Yes, Caroline, this is a great review. I read the book on my way to and from Valencia sitting at the airports and then on the planes. I heard that some people found it difficult to get into but that was not true in my case. I loved the beginning and the development of the various people and the description of the situations. I’m three quarters of the way through and will finish it. It is a very different way of telling a story and I would have been criticised in my writing group if I had presented such very long paragraphs. I liked the non-naming of people. I found it very refreshing and the Irish issues were dealt with skilfully, in my opinion.

    • Caroline

      Thanks Eileen. An excellent distraction from Airport waiting I suspect, especially given the qualities that you have noted. Yes long paragraphs have their place.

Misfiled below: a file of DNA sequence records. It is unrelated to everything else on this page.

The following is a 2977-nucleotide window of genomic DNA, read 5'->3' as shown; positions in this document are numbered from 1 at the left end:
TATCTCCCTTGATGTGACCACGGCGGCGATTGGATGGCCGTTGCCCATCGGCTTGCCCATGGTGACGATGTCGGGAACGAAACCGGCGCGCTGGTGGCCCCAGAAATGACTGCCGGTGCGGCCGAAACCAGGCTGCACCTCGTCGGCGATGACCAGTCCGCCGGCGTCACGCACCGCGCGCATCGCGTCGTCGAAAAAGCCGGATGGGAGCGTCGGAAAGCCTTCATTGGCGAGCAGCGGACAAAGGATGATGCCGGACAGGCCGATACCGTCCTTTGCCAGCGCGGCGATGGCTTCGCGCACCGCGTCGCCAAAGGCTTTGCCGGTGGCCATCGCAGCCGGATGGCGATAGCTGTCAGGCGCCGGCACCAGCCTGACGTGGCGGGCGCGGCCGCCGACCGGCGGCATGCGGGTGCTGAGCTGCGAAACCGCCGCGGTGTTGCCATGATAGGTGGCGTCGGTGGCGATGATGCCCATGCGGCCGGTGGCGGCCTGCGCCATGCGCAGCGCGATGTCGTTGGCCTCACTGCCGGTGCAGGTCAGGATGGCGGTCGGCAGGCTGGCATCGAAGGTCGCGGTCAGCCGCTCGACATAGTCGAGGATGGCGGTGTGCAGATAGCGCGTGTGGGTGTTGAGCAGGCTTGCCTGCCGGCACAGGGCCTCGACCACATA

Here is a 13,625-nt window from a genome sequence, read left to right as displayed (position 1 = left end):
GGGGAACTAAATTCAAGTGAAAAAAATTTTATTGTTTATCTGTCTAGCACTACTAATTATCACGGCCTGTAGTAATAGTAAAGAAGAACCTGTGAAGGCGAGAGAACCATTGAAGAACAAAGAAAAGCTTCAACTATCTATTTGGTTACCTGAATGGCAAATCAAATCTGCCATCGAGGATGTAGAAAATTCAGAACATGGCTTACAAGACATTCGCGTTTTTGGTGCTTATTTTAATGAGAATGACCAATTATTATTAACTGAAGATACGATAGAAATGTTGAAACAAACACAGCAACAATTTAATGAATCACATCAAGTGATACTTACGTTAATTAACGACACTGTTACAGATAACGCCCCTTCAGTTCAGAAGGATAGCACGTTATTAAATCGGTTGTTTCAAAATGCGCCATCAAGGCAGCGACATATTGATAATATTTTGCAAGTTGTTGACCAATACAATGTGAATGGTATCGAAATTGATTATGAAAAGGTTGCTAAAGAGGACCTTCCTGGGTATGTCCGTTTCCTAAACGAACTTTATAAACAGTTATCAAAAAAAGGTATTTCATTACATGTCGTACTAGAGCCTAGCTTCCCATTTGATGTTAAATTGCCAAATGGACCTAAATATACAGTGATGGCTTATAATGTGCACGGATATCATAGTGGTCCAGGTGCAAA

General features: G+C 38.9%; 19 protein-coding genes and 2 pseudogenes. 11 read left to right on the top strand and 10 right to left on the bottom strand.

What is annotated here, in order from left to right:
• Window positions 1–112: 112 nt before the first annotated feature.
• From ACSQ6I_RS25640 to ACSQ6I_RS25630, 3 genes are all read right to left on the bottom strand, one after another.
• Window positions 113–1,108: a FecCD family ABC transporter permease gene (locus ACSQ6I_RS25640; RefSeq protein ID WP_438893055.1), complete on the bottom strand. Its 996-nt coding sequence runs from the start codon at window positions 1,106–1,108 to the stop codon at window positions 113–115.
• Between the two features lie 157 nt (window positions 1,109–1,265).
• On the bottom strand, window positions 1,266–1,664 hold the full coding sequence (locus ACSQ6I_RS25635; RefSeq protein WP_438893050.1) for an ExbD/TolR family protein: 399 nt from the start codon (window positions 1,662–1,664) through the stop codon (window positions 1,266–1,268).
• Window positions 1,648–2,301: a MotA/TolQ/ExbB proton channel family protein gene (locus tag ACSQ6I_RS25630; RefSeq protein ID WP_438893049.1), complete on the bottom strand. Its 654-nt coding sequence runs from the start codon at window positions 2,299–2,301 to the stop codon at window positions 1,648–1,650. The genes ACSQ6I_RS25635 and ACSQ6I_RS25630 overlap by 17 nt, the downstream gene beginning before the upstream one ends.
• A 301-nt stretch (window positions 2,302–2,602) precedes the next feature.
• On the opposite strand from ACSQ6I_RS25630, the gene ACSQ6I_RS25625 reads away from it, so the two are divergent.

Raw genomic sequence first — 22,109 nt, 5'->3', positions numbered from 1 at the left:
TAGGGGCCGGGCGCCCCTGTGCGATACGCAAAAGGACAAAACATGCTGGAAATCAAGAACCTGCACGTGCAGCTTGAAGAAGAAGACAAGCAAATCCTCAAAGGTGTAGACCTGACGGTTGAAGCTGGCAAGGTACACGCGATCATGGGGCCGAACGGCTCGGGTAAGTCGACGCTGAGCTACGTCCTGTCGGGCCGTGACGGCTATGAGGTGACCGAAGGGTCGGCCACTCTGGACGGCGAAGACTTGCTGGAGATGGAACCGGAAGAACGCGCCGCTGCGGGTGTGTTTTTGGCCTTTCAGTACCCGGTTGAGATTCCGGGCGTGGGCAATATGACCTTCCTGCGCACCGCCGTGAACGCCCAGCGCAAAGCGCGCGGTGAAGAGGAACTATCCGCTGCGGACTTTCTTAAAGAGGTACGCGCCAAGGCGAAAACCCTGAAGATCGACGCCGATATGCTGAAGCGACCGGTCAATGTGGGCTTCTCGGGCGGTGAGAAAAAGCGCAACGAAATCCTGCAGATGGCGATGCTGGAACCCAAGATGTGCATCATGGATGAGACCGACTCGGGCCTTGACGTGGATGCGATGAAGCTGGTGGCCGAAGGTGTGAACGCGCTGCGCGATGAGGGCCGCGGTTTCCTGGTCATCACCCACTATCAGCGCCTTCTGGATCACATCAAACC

Did we complain about the length of our paragraphs when we wrote together? Can’t remember.

      Refreshing and skilled – definitely
      Caroline XX

  3. Jane Field

    Like you, I initially found this a challenging read. That’s possibly because I am a fast (lazy?) reader and I found that I could not romp along but had to give the language my full attention. I did hit a wall partway through, but not being one to give up easily I persevered. I am so glad I did. It was such a pleasure to read some5hing so different.

    • Caroline

      Hi Jane, thanks for this comment. I agree that it was hard to romp through the rather dense prose. Partly that was what slowed me down. Other people (chrissy in our reading group, for example) found it very easy to read quickly. I was sorry you missed the discussion, and we didn’t hear your comments at the time but so pleased you enjoyed this through to the end.

  4. anneontheshelf